The story. Well, the "plot" focuses on renegade Time Lady the Rani (Kate O'Mara) attempting to trap all of the Doctor's incarnations in a time loop. The First and Second Doctors have already been snared, and the Fourth Doctor (played by Tom Baker) sends out a distress message to his remaining other selves; one can only watch and admire the man who had portrayed the role of the Doctor the longest. Following this scene we meet the Seventh Doctor (McCoy) and companion Ace (Sophie Aldred) who arrive in London, 1973, after the TARDIS is drawn off course - McCoy was, at the time of filming "Dimensions", the current Doctor, having starred in the show's last classic canon serial "Survival" in 1989. Using the method of time jumps, we are introduced to other Doctors and companions as the Time Lord attempts to understand the reason for this phenomenon.

Seeing familiar faces again such as the wonderful Nicola Bryant, Sarah Sutton, and Carole Ann Ford (playing companions Peri Brown, Nyssa and Susan Foreman respectively) is always a delight, and the all-too short scene between Colin Baker and Nicholas Courtney is a reminder of just how good the Sixth Doctor and his old friend Brigadier Lethbridge-Stewart would have been together in a televised story had Baker remained for further seasons. Talking of a union between these two fabulous actors, it is always a blessing to hear them perform in Big Finish's audio drama "The Spectre of Lanyon Moor", released in 2000, featuring a Cornish landscape and a haunted moor...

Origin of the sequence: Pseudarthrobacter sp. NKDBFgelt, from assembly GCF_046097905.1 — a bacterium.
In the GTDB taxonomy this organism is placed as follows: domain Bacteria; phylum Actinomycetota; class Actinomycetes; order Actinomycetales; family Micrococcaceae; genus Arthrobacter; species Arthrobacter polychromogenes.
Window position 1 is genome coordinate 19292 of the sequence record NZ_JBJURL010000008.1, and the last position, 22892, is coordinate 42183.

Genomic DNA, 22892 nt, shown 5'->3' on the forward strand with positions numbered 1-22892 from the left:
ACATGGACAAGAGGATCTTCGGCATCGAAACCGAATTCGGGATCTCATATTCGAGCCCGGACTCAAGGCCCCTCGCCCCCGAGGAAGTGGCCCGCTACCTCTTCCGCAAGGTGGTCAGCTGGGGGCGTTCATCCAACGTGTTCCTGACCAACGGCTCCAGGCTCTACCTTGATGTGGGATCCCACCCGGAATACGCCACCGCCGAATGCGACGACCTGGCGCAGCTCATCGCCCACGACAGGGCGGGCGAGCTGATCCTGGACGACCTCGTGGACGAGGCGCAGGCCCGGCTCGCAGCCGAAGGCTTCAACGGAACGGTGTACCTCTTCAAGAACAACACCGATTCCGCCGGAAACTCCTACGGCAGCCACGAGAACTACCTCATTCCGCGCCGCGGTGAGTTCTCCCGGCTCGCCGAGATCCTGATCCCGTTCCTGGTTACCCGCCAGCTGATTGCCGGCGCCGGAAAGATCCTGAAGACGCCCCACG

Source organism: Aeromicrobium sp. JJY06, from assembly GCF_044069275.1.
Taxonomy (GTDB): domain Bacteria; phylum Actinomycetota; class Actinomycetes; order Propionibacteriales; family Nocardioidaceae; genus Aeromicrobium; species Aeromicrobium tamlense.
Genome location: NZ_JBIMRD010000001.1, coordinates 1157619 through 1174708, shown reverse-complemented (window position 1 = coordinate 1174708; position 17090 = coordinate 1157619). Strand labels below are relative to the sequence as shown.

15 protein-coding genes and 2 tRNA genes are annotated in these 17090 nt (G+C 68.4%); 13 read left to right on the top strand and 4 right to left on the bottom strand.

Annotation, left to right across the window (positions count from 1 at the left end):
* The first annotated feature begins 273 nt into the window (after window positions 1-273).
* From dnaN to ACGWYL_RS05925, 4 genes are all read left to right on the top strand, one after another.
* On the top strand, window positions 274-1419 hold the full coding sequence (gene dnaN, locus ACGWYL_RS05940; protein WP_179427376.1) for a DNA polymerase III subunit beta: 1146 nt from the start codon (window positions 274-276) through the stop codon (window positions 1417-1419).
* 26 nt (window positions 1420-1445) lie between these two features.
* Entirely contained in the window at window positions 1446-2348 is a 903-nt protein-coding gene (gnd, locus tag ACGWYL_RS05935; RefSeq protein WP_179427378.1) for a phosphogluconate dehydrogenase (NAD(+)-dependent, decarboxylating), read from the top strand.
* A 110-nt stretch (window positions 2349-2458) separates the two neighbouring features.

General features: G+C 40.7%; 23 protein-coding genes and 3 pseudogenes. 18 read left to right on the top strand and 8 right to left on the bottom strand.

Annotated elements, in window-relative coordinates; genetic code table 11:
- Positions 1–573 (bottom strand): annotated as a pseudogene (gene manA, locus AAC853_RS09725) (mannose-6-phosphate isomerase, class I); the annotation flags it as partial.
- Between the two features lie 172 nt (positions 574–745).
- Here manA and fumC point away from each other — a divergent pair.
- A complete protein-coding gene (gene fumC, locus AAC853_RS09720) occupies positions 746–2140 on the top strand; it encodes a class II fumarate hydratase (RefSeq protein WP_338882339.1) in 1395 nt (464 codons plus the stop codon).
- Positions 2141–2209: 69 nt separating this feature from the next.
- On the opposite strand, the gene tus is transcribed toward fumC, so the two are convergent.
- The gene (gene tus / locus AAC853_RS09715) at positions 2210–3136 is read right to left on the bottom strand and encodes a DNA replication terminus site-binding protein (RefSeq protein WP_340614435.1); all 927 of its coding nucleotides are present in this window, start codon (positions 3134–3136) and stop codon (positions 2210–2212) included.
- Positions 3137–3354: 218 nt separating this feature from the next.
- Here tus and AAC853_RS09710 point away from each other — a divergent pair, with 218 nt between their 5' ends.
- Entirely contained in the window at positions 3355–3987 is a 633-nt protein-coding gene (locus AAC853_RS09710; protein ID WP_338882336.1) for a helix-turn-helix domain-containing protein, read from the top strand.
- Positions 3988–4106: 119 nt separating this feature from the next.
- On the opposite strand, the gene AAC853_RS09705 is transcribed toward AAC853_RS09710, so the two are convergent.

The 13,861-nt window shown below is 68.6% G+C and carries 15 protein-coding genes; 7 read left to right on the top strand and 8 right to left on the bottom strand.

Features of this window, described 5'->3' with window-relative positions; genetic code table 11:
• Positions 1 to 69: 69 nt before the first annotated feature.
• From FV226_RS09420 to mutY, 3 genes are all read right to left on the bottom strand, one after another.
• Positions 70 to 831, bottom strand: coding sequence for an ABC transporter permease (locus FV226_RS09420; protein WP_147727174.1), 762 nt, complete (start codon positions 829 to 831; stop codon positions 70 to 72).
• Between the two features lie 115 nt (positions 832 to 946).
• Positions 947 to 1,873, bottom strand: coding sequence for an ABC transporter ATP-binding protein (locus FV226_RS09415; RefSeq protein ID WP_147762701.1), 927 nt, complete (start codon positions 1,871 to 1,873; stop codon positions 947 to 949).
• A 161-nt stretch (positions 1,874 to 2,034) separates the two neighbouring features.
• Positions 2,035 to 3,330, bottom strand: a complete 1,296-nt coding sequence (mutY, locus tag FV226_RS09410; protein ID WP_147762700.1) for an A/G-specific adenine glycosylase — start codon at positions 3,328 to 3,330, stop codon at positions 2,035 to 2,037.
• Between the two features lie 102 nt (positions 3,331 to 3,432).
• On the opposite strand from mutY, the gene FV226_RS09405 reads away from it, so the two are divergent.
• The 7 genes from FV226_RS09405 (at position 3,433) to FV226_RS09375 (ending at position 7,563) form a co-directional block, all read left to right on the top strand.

I do find it quite a shame that "Dimensions In Time" may never be available, even as a DVD extra. Due to both cast and crew giving their services free of charge, conditions were laid down unequivocal by Equity, the actors' union, which stipulated that "Dimensions" would be transmitted the once only and should never be "exploited commercially in any way". Though I am sure there are some who would not care if this light-hearted sketch was ever seen again, it does make a nice example of what can be achieved when people are brought together to help those who are less fortunate. Television presenter Noel Edmonds (whose popular UK show "Noel's House party" aired both parts of the Doctor Who charity special) could not have worded it better when, referring to a phone-in to decide the outcome of a moment in the sketch, said, "When you make your call you will be invited to make a pledge for Children In Need. So you'll not just be helping the Doctors, but you'll actually be helping children everywhere..."

Ironically, during the special two-parter, we see Jon Pertwee and Elisabeth Sladen visit Albert Square in 2013 - it seems they are with us in spirit for the 50th Anniversary! And a final word from McCoy, who says at the end, "Certainly I, I mean 'we', are difficult to get rid of." Never a truer word said.

Purchase More Than 30 Years In The TARDIS from the Store:
(Included in The Legacy Collection)
DVD - Feature running time: 200 minutes (Includes "Shada")